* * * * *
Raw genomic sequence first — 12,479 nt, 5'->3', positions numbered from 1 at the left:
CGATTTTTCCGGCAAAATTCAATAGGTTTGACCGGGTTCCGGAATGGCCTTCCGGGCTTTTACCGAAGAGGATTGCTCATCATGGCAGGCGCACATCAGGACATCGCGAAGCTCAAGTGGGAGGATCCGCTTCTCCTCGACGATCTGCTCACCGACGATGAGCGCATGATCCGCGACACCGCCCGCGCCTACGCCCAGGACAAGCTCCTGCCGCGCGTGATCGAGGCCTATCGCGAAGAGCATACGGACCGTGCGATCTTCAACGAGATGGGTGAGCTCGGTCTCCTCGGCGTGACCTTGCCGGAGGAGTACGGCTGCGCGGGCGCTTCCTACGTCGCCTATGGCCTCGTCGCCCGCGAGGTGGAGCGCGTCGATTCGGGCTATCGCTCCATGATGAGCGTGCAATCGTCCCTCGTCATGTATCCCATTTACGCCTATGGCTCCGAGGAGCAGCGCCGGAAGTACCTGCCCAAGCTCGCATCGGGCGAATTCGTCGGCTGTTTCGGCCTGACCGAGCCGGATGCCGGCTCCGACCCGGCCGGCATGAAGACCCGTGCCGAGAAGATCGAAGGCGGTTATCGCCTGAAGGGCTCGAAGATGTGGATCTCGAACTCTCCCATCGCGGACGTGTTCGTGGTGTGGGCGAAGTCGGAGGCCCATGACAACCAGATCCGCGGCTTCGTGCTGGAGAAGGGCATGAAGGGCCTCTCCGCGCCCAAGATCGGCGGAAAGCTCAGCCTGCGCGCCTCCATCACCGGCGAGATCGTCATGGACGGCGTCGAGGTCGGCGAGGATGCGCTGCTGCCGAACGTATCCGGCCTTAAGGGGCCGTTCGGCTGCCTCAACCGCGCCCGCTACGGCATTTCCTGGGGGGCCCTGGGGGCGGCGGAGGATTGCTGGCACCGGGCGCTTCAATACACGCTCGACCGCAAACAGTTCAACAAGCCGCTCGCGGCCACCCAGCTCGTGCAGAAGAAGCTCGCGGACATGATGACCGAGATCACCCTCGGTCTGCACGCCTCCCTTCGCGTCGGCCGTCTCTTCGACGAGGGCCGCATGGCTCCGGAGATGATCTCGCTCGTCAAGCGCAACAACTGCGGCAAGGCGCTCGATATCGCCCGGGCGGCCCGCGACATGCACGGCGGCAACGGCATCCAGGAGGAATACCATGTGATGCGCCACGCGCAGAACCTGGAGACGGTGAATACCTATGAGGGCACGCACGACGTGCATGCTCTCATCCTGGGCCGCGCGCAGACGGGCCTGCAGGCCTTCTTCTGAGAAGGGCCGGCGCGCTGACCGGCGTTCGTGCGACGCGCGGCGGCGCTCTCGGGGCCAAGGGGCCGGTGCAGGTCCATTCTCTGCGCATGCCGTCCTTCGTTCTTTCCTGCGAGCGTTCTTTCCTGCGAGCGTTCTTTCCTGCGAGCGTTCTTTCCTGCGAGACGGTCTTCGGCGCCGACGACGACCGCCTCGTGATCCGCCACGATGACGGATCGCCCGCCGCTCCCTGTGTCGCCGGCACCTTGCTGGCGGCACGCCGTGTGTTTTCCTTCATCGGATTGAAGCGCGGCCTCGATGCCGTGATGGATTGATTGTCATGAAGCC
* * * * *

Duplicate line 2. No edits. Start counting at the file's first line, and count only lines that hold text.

CGATTTTTCCGGCAAAATTCAATAGGTTTGACCGGGTTCCGGAATGGCCTTCCGGGCTTTTACCGAAGAGGATTGCTCATCATGGCAGGCGCACATCAGGACATCGCGAAGCTCAAGTGGGAGGATCCGCTTCTCCTCGACGATCTGCTCACCGACGATGAGCGCATGATCCGCGACACCGCCCGCGCCTACGCCCAGGACAAGCTCCTGCCGCGCGTGATCGAGGCCTATCGCGAAGAGCATACGGACCGTGCGATCTTCAACGAGATGGGTGAGCTCGGTCTCCTCGGCGTGACCTTGCCGGAGGAGTACGGCTGCGCGGGCGCTTCCTACGTCGCCTATGGCCTCGTCGCCCGCGAGGTGGAGCGCGTCGATTCGGGCTATCGCTCCATGATGAGCGTGCAATCGTCCCTCGTCATGTATCCCATTTACGCCTATGGCTCCGAGGAGCAGCGCCGGAAGTACCTGCCCAAGCTCGCATCGGGCGAATTCGTCGGCTGTTTCGGCCTGACCGAGCCGGATGCCGGCTCCGACCCGGCCGGCATGAAGACCCGTGCCGAGAAGATCGAAGGCGGTTATCGCCTGAAGGGCTCGAAGATGTGGATCTCGAACTCTCCCATCGCGGACGTGTTCGTGGTGTGGGCGAAGTCGGAGGCCCATGACAACCAGATCCGCGGCTTCGTGCTGGAGAAGGGCATGAAGGGCCTCTCCGCGCCCAAGATCGGCGGAAAGCTCAGCCTGCGCGCCTCCATCACCGGCGAGATCGTCATGGACGGCGTCGAGGTCGGCGAGGATGCGCTGCTGCCGAACGTATCCGGCCTTAAGGGGCCGTTCGGCTGCCTCAACCGCGCCCGCTACGGCATTTCCTGGGGGGCCCTGGGGGCGGCGGAGGATTGCTGGCACCGGGCGCTTCAATACACGCTCGACCGCAAACAGTTCAACAAGCCGCTCGCGGCCACCCAGCTCGTGCAGAAGAAGCTCGCGGACATGATGACCGAGATCACCCTCGGTCTGCACGCCTCCCTTCGCGTCGGCCGTCTCTTCGACGAGGGCCGCATGGCTCCGGAGATGATCTCGCTCGTCAAGCGCAACAACTGCGGCAAGGCGCTCGATATCGCCCGGGCGGCCCGCGACATGCACGGCGGCAACGGCATCCAGGAGGAATACCATGTGATGCGCCACGCGCAGAACCTGGAGACGGTGAATACCTATGAGGGCACGCACGACGTGCATGCTCTCATCCTGGGCCGCGCGCAGACGGGCCTGCAGGCCTTCTTCTGAGAAGGGCCGGCGCGCTGACCGGCGTTCGTGCGACGCGCGGCGGCGCTCTCGGGGCCAAGGGGCCGGTGCAGGTCCATTCTCTGCGCATGCCGTCCTTCGTTCTTTCCTGCGAGCGTTCTTTCCTGCGAGCGTTCTTTCCTGCGAGCGTTCTTTCCTGCGAGACGGTCTTCGGCGCCGACGACGACCGCCTCGTGATCCGCCACGATGACGGATCGCCCGCCGCTCCCTGTGTCGCCGGCACCTTGCTGGCGGCACGCCGTGTGTTTTCCTTCATCGGATTGAAGCGCGGCCTCGATGCCGTGATGGATTGATTGTCATGAAGCC